Rupture of the membranes (ROM)
AKA “Waters have released” or “leakage of clear fluid from the vagina”
– Represent the spontaneous rupture of fetal membranes before the onset of labor, despite of gestational age.
The Amniotic Sac
Is a thin membrane which surrounds the baby and contains the water in which your baby is during pregnancy. This membrane eventually will break, either at home, during labor or artificially.
Premature Rupture of Membranes (PROM)
Can occur either time prior to the onset of labor at:
37 completed weeks of gestation and up until 42 completed weeks of gestation.
Known as Premature Rupture of the Membranes (PROM)
– If you are in labor, you feel pressure of the baby in your pelvis or the urge to push call 911 or go to the hospital or birth center or call your midwife if you planned a home birth.
– If you are not in labor, delivery of the baby can take up to 24 hours, since after this is the time of greater risk of chorioamnionitis.
>> Usually a 12-hour scope is given for you to enter in spontaneous labor before oxytocin (pitocin) induction is started.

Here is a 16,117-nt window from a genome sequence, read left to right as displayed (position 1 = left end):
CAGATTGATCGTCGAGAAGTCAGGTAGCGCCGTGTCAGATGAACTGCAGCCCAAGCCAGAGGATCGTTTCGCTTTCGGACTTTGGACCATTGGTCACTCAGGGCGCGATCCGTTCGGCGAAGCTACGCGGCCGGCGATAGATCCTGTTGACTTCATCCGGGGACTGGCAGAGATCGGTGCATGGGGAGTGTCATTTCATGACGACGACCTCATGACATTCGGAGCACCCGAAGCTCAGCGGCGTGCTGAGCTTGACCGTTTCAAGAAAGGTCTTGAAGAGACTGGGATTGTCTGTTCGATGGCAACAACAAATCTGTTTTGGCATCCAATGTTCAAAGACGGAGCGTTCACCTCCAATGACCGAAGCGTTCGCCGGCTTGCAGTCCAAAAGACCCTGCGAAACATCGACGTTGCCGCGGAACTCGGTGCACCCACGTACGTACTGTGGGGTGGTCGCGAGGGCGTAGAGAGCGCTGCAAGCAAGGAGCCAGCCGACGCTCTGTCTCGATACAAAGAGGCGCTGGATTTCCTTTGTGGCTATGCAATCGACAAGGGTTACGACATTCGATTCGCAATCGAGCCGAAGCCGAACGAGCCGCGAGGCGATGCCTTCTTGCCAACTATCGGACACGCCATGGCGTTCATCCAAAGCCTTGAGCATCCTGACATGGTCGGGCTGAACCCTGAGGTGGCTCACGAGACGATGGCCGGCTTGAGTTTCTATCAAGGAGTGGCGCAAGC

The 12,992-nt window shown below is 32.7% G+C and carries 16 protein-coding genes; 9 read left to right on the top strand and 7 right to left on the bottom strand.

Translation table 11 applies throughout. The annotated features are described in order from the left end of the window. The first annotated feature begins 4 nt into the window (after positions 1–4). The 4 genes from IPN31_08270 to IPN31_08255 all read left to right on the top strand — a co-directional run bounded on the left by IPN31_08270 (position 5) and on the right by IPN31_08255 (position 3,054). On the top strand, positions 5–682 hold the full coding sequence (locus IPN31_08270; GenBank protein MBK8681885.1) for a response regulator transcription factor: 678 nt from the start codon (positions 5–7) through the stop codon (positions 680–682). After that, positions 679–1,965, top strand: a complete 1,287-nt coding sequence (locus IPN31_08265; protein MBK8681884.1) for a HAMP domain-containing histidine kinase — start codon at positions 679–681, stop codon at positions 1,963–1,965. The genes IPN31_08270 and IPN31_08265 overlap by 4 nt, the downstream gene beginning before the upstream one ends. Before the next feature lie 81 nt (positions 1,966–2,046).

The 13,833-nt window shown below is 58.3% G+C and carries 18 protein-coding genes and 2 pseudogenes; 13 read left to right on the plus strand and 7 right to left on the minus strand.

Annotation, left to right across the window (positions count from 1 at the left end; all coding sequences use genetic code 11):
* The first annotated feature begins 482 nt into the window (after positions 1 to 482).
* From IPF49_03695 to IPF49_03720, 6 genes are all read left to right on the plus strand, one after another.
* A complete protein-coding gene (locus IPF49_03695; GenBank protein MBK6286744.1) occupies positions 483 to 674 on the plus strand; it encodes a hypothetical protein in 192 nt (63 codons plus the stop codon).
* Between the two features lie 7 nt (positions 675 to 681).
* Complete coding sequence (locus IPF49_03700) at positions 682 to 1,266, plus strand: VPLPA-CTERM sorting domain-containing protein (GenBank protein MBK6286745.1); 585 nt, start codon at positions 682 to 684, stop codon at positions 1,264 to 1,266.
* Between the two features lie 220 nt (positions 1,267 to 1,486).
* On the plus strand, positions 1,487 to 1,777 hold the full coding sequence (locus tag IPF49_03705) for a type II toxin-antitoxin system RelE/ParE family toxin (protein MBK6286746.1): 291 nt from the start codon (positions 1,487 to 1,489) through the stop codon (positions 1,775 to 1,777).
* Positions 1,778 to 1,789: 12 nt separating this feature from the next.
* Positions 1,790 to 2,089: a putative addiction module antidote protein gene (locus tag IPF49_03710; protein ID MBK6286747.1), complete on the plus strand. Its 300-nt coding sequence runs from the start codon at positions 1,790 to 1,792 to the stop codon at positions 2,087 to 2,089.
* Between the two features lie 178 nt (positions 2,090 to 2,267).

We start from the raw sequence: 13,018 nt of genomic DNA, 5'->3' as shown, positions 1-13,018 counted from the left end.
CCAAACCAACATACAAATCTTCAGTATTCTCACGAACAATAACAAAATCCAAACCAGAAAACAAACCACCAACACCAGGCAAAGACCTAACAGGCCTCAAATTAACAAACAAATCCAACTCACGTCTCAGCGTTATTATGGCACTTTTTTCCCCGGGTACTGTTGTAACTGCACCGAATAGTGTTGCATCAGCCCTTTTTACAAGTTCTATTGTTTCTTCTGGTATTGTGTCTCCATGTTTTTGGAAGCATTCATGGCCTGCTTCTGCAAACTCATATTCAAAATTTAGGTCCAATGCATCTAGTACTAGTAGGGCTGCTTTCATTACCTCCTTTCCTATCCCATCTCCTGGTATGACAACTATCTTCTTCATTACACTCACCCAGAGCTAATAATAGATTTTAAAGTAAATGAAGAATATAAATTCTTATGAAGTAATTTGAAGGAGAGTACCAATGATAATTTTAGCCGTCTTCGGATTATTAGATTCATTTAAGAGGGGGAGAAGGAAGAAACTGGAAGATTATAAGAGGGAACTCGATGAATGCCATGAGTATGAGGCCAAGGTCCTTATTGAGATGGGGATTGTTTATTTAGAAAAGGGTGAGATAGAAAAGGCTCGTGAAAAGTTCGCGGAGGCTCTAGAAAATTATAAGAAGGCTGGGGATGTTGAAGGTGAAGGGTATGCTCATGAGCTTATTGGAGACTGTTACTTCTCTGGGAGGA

Other methods of inducing labor during this time may be used.
(before 37 weeks):
Preterm Premature Rupture of the Membranes (PPROM)
If you are early in your pregnancy there is a greater risk of infection. Before 37 weeks of gestation you MUST go straight to the hospital to increase chances of survival for your baby.
What could cause your water to break before labor?
Cause: unknown but hypothesized:
- Vaginal and cervical infections (most common: bacterial vaginosis, trichomonas, Group B Streptococcus)
- Incompetent cervix
- Nutritional deficiencies
- Fetal malpresentation
- Multiple gestation or a large baby
- Occupational fatigue
- Vaginal exams, if the woman is not in labor, it is more likely to stimulate labor, and/or introduce infection.
- Sweeping of the membranes
Risks once membranes are ruptured
1. Preterm labor, labor is likely to begin soon if the pregnancy is at or near term.
2. Umbilical cord prolapse
3. Umbilical cord compression secondary to prolapsed umbilical cord or oligohydramnios
4. Chorioamnionitis may happen if delivery is delayed more than 24 hours after PROM.
5. Pulmonary hypoplasia this is a concern and poor prognosis if there is PROM before 24 weeks resulting from oligohydramnios which leads to poor fetal lung development
6. Placental abruption
7. Neonatal infection
8. Stillbirth/neonatal death